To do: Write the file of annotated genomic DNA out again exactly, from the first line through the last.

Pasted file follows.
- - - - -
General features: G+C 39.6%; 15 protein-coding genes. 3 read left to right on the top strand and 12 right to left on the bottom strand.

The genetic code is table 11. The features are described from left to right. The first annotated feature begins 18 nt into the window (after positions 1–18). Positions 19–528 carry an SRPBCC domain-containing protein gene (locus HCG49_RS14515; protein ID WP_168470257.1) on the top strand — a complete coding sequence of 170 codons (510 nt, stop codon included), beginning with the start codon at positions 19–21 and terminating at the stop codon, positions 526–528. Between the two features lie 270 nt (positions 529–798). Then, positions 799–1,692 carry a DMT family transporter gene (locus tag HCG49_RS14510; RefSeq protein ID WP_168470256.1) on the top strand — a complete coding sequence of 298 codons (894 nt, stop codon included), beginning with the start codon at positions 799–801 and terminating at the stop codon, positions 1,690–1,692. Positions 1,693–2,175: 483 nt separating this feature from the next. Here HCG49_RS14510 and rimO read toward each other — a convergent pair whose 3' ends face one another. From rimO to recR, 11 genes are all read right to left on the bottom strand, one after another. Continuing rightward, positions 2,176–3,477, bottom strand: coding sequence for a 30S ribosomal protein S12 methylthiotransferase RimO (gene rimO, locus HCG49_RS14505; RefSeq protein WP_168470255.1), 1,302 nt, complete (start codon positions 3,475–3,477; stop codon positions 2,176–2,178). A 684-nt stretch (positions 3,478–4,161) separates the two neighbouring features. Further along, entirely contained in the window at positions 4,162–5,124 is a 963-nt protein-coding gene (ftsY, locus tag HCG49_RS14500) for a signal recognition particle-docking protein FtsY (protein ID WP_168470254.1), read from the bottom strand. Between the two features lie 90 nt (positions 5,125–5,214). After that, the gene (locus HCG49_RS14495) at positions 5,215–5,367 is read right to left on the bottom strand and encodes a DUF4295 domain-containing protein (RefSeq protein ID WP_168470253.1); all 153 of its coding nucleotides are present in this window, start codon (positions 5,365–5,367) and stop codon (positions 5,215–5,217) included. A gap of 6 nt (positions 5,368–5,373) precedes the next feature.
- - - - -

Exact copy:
General features: G+C 39.6%; 15 protein-coding genes. 3 read left to right on the top strand and 12 right to left on the bottom strand.

The genetic code is table 11. The features are described from left to right. The first annotated feature begins 18 nt into the window (after positions 1–18). Positions 19–528 carry an SRPBCC domain-containing protein gene (locus HCG49_RS14515; protein ID WP_168470257.1) on the top strand — a complete coding sequence of 170 codons (510 nt, stop codon included), beginning with the start codon at positions 19–21 and terminating at the stop codon, positions 526–528. Between the two features lie 270 nt (positions 529–798). Then, positions 799–1,692 carry a DMT family transporter gene (locus tag HCG49_RS14510; RefSeq protein ID WP_168470256.1) on the top strand — a complete coding sequence of 298 codons (894 nt, stop codon included), beginning with the start codon at positions 799–801 and terminating at the stop codon, positions 1,690–1,692. Positions 1,693–2,175: 483 nt separating this feature from the next. Here HCG49_RS14510 and rimO read toward each other — a convergent pair whose 3' ends face one another. From rimO to recR, 11 genes are all read right to left on the bottom strand, one after another. Continuing rightward, positions 2,176–3,477, bottom strand: coding sequence for a 30S ribosomal protein S12 methylthiotransferase RimO (gene rimO, locus HCG49_RS14505; RefSeq protein WP_168470255.1), 1,302 nt, complete (start codon positions 3,475–3,477; stop codon positions 2,176–2,178). A 684-nt stretch (positions 3,478–4,161) separates the two neighbouring features. Further along, entirely contained in the window at positions 4,162–5,124 is a 963-nt protein-coding gene (ftsY, locus tag HCG49_RS14500) for a signal recognition particle-docking protein FtsY (protein ID WP_168470254.1), read from the bottom strand. Between the two features lie 90 nt (positions 5,125–5,214). After that, the gene (locus HCG49_RS14495) at positions 5,215–5,367 is read right to left on the bottom strand and encodes a DUF4295 domain-containing protein (RefSeq protein ID WP_168470253.1); all 153 of its coding nucleotides are present in this window, start codon (positions 5,365–5,367) and stop codon (positions 5,215–5,217) included. A gap of 6 nt (positions 5,368–5,373) precedes the next feature.